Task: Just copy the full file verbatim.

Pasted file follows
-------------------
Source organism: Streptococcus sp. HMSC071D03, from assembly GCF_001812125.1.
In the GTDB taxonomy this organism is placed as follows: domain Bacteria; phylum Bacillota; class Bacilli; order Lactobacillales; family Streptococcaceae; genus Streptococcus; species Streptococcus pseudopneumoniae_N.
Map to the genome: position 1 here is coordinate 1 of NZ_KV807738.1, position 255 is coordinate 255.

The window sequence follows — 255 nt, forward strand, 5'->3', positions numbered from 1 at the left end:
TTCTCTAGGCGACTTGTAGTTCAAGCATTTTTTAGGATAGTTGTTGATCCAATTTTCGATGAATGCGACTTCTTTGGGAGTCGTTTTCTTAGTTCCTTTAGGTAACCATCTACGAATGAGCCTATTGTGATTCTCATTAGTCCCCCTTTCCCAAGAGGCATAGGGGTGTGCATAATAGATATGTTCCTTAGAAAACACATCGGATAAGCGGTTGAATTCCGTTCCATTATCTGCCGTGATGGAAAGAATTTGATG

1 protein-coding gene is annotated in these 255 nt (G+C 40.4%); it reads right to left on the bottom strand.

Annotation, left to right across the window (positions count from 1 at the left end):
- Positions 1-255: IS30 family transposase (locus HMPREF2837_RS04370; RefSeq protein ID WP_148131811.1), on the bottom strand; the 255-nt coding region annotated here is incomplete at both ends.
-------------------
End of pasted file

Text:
Source organism: Streptococcus sp. HMSC071D03, from assembly GCF_001812125.1.
In the GTDB taxonomy this organism is placed as follows: domain Bacteria; phylum Bacillota; class Bacilli; order Lactobacillales; family Streptococcaceae; genus Streptococcus; species Streptococcus pseudopneumoniae_N.
Map to the genome: position 1 here is coordinate 1 of NZ_KV807738.1, position 255 is coordinate 255.

The window sequence follows — 255 nt, forward strand, 5'->3', positions numbered from 1 at the left end:
TTCTCTAGGCGACTTGTAGTTCAAGCATTTTTTAGGATAGTTGTTGATCCAATTTTCGATGAATGCGACTTCTTTGGGAGTCGTTTTCTTAGTTCCTTTAGGTAACCATCTACGAATGAGCCTATTGTGATTCTCATTAGTCCCCCTTTCCCAAGAGGCATAGGGGTGTGCATAATAGATATGTTCCTTAGAAAACACATCGGATAAGCGGTTGAATTCCGTTCCATTATCTGCCGTGATGGAAAGAATTTGATG

1 protein-coding gene is annotated in these 255 nt (G+C 40.4%); it reads right to left on the bottom strand.

Annotation, left to right across the window (positions count from 1 at the left end):
- Positions 1-255: IS30 family transposase (locus HMPREF2837_RS04370; RefSeq protein ID WP_148131811.1), on the bottom strand; the 255-nt coding region annotated here is incomplete at both ends.